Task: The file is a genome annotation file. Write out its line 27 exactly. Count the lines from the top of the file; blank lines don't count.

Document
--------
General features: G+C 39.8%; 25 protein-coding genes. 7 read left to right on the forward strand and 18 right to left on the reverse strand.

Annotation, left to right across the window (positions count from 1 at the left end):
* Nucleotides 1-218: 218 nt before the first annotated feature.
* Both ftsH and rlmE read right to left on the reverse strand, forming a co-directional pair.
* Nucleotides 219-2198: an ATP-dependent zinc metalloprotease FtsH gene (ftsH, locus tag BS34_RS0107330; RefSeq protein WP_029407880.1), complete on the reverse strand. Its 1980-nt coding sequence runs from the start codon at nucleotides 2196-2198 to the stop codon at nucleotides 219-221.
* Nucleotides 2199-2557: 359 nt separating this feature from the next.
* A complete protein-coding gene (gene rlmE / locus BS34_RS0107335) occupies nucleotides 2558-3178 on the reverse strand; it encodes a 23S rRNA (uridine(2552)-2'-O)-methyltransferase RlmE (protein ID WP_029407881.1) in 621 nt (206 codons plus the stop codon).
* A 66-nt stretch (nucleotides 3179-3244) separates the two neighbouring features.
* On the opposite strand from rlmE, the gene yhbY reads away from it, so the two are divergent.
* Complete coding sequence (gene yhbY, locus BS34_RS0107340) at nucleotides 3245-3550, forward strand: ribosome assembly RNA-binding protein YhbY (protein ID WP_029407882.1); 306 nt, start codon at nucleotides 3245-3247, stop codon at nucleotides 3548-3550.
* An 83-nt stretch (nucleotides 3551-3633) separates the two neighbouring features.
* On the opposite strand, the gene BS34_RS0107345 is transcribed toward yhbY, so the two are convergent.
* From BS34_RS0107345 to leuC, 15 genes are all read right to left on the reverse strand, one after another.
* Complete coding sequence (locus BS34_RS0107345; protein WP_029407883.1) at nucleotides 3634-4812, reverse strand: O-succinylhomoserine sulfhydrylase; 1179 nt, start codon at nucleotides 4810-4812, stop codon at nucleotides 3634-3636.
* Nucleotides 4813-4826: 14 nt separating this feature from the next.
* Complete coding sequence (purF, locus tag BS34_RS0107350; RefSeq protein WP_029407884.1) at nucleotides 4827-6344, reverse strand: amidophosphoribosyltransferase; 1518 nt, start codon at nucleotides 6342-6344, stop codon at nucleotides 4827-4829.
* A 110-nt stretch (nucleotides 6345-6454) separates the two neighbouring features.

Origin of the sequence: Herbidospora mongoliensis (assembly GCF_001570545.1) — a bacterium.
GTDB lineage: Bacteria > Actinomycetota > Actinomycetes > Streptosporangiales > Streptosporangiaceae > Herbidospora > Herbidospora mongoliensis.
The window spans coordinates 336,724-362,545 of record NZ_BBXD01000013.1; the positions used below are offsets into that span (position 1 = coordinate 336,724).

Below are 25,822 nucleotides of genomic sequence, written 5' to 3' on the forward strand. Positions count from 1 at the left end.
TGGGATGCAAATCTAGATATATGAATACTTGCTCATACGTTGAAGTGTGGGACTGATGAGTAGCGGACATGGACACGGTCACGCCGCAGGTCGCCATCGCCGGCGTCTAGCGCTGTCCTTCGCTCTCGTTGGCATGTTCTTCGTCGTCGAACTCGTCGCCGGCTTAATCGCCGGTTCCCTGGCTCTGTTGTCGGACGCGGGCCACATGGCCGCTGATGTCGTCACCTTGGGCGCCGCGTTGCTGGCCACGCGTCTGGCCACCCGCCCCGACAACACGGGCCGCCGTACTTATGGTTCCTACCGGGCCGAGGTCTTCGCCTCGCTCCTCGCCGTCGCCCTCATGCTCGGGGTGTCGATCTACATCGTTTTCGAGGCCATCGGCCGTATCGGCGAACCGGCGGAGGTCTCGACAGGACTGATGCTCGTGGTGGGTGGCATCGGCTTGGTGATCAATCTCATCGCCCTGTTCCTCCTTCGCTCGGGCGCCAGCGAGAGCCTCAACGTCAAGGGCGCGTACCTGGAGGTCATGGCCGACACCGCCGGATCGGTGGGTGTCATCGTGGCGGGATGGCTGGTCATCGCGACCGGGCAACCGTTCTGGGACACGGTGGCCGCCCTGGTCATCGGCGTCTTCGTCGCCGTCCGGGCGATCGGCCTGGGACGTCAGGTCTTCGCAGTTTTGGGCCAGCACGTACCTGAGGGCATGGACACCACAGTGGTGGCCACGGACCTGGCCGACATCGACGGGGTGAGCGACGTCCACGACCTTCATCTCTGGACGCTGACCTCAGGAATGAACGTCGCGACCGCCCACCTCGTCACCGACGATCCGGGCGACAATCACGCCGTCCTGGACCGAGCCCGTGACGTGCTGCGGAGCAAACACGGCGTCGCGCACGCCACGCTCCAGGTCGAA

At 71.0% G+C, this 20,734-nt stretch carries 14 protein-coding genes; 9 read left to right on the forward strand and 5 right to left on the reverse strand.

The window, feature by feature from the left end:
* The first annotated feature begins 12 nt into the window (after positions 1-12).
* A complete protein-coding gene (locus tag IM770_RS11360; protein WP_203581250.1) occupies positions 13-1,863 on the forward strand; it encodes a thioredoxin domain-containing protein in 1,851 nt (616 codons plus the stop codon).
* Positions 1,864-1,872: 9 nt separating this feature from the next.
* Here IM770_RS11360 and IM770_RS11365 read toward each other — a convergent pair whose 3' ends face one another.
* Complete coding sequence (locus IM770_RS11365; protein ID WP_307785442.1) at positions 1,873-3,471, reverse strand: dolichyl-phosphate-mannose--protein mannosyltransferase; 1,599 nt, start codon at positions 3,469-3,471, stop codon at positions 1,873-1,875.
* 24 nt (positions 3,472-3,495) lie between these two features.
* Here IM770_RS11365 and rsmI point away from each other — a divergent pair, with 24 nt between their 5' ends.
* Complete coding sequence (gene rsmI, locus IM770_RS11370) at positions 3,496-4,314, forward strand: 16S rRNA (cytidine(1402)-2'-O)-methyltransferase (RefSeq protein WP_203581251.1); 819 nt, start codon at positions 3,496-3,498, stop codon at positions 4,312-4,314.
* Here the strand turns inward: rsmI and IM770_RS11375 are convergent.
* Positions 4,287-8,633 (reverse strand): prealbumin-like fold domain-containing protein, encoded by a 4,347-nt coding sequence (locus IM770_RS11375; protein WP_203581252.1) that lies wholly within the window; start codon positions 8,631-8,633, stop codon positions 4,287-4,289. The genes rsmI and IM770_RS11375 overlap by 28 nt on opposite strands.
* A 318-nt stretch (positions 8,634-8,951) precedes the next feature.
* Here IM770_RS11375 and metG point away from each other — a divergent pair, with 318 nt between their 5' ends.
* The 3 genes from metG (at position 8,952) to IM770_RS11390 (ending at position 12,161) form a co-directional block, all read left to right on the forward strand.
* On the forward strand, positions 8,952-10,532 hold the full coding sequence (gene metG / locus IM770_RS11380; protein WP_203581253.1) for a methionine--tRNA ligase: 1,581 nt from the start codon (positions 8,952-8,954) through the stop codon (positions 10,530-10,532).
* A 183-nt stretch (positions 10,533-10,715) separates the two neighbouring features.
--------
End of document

* Positions 1,864-1,872: 9 nt separating this feature from the next.